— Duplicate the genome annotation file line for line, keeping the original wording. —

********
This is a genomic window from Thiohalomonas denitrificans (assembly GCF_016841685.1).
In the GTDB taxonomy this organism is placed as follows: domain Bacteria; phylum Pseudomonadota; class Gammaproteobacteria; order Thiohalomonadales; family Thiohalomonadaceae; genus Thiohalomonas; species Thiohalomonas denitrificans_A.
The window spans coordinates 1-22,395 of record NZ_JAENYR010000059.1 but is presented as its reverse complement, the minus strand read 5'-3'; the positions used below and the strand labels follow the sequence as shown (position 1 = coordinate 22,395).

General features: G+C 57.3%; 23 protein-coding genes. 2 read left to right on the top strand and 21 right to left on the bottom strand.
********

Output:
This is a genomic window from Thiohalomonas denitrificans (assembly GCF_016841685.1).
In the GTDB taxonomy this organism is placed as follows: domain Bacteria; phylum Pseudomonadota; class Gammaproteobacteria; order Thiohalomonadales; family Thiohalomonadaceae; genus Thiohalomonas; species Thiohalomonas denitrificans_A.
The window spans coordinates 1-22,395 of record NZ_JAENYR010000059.1 but is presented as its reverse complement, the minus strand read 5'-3'; the positions used below and the strand labels follow the sequence as shown (position 1 = coordinate 22,395).

General features: G+C 57.3%; 23 protein-coding genes. 2 read left to right on the top strand and 21 right to left on the bottom strand.